“Htmlgiant blog post about the use of quotes”
The “Blog” of “Unnecessary” Quotation Marks is a celebration of obtuse and/or excess rhetoric, offered as utilitarian measure by various small-time vendors. I appreciate the joyous examples, given their contrast to the more affected self-conscious use of quotation marks used by writers today. It gets me thinking about the intent of syntax: where meaning is augmented, or even fractured, by the play of the writer. In “Do Not” take this “Lid”, it seems they are conceding to the questionable function of said “Lid,” and asking for liberty in calling it such a thing. “Do Not“ may be quoted to suggest an awareness in the cliche, or maybe in solidarity to it. Notice only the appropriated terms are capitalized, as if the true disposition of such assertion were of a more modest nature. I’m probably reading too into this, I just like thinking about the minutiae of sentences often taken for granted.
“Canada” is a funny place; they spell their words the french way (i.e. “colour”) and use the English convention of placing quotes before the comma or period (i.e. “Hockey”, he said) — as supposed to after, which is the “American” way (i.e. “Baseball,” he said). I’m currently reading American turned brit Henry James, who single quotes conversations while double quoting both third-person omniscient key words and sub-conversations narrated within former single quotes, not to mention the endless dance of semicolons — basically, going through syntactical hell for an occasional allusion of a sex scene, thanks Henry. I guess “England” is indeed really different from “America.” A long time ago people drew lines into sand spotted with blood; today, there is Merchant Ivory.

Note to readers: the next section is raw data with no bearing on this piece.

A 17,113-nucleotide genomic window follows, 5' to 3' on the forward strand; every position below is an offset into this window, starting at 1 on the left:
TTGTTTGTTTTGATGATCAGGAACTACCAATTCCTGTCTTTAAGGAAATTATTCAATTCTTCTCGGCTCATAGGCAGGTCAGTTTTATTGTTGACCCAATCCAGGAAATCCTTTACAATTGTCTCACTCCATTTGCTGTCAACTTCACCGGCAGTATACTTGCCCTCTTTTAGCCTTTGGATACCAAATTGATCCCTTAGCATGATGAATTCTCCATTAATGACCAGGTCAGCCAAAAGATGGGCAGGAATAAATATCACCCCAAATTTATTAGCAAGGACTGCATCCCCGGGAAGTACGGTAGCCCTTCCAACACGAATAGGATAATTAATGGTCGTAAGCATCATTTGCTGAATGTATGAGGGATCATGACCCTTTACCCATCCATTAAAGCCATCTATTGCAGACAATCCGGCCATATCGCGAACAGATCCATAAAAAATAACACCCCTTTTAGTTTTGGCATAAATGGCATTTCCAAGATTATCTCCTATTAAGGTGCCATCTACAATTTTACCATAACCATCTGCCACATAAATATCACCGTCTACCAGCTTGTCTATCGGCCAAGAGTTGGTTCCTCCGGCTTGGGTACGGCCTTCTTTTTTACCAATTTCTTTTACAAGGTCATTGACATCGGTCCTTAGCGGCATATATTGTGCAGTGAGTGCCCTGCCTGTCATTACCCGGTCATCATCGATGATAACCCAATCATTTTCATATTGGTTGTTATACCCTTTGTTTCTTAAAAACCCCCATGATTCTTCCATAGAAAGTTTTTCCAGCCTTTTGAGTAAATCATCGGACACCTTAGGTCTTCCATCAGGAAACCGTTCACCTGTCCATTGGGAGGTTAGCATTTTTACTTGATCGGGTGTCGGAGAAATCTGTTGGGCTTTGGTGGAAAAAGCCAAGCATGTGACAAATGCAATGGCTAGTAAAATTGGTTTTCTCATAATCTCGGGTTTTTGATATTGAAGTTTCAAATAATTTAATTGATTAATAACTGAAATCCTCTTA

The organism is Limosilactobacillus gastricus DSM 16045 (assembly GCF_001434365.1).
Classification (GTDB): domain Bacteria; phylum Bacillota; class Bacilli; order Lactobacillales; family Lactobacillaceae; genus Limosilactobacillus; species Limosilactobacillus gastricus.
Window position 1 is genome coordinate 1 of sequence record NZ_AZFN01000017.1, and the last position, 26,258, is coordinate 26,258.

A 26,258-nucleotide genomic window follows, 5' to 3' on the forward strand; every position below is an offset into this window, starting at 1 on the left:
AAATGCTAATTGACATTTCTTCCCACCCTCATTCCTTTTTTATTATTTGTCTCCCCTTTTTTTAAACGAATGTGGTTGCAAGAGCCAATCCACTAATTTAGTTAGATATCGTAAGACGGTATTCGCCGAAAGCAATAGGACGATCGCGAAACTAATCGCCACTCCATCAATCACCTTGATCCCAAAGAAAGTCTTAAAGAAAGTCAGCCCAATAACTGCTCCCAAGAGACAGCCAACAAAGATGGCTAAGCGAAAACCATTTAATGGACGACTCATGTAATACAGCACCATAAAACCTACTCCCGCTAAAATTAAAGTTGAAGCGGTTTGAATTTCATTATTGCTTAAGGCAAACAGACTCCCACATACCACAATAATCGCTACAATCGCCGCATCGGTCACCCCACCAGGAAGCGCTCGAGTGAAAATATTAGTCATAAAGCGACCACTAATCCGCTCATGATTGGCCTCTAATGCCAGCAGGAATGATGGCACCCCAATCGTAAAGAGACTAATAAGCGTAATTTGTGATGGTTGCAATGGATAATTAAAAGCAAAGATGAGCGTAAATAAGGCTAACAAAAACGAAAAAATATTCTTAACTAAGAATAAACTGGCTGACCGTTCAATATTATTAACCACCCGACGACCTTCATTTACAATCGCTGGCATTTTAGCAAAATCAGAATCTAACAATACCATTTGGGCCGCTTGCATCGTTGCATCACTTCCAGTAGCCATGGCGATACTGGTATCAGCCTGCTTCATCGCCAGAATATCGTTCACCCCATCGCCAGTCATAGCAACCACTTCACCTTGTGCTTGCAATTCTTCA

Sorry, there’s no hot water, but it’s not our fault. The concept of “no” existed far before us, preceding human plight. We just happen to be crossing paths with the universe’s “absolute no.” Quotes absolve us from responsibility (cunt is horrible, but “cunt” is okay); they say “no, I’m not saying this, the quotes are.” It turns an author into his own ghost writer. Irony is a urinal on a pedestal, self propagating its bare meaning in transparent washes. The true oulipo of today would be to just write. I’d like to read a book without the constant wink of quotes, parenthetical hugs, artsy italics — and no phallic em dash please — just words standing alone, naked, inherent with inevitable meaning. “Thanks,” that would be cool.